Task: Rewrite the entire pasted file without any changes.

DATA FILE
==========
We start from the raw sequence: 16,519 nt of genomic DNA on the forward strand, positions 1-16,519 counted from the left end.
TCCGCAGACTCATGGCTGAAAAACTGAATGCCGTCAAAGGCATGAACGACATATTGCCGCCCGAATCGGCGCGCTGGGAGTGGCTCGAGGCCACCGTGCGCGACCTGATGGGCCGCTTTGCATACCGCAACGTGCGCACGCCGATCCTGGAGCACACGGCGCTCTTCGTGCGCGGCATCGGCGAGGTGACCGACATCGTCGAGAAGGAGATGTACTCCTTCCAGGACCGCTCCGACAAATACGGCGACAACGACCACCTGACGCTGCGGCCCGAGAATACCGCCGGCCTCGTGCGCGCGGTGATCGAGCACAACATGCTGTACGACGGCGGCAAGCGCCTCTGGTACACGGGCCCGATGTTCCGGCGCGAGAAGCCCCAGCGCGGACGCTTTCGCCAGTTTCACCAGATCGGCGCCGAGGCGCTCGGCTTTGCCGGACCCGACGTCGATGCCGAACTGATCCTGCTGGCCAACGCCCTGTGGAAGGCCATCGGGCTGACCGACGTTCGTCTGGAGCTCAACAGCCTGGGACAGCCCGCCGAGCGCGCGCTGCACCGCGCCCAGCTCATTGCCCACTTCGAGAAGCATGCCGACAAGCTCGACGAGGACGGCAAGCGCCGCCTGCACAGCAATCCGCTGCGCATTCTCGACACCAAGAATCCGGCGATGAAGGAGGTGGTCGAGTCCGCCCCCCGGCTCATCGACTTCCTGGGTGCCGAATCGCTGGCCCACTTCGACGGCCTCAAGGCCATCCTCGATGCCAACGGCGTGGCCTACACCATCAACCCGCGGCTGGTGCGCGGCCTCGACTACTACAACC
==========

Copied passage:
We start from the raw sequence: 16,519 nt of genomic DNA on the forward strand, positions 1-16,519 counted from the left end.
TCCGCAGACTCATGGCTGAAAAACTGAATGCCGTCAAAGGCATGAACGACATATTGCCGCCCGAATCGGCGCGCTGGGAGTGGCTCGAGGCCACCGTGCGCGACCTGATGGGCCGCTTTGCATACCGCAACGTGCGCACGCCGATCCTGGAGCACACGGCGCTCTTCGTGCGCGGCATCGGCGAGGTGACCGACATCGTCGAGAAGGAGATGTACTCCTTCCAGGACCGCTCCGACAAATACGGCGACAACGACCACCTGACGCTGCGGCCCGAGAATACCGCCGGCCTCGTGCGCGCGGTGATCGAGCACAACATGCTGTACGACGGCGGCAAGCGCCTCTGGTACACGGGCCCGATGTTCCGGCGCGAGAAGCCCCAGCGCGGACGCTTTCGCCAGTTTCACCAGATCGGCGCCGAGGCGCTCGGCTTTGCCGGACCCGACGTCGATGCCGAACTGATCCTGCTGGCCAACGCCCTGTGGAAGGCCATCGGGCTGACCGACGTTCGTCTGGAGCTCAACAGCCTGGGACAGCCCGCCGAGCGCGCGCTGCACCGCGCCCAGCTCATTGCCCACTTCGAGAAGCATGCCGACAAGCTCGACGAGGACGGCAAGCGCCGCCTGCACAGCAATCCGCTGCGCATTCTCGACACCAAGAATCCGGCGATGAAGGAGGTGGTCGAGTCCGCCCCCCGGCTCATCGACTTCCTGGGTGCCGAATCGCTGGCCCACTTCGACGGCCTCAAGGCCATCCTCGATGCCAACGGCGTGGCCTACACCATCAACCCGCGGCTGGTGCGCGGCCTCGACTACTACAACC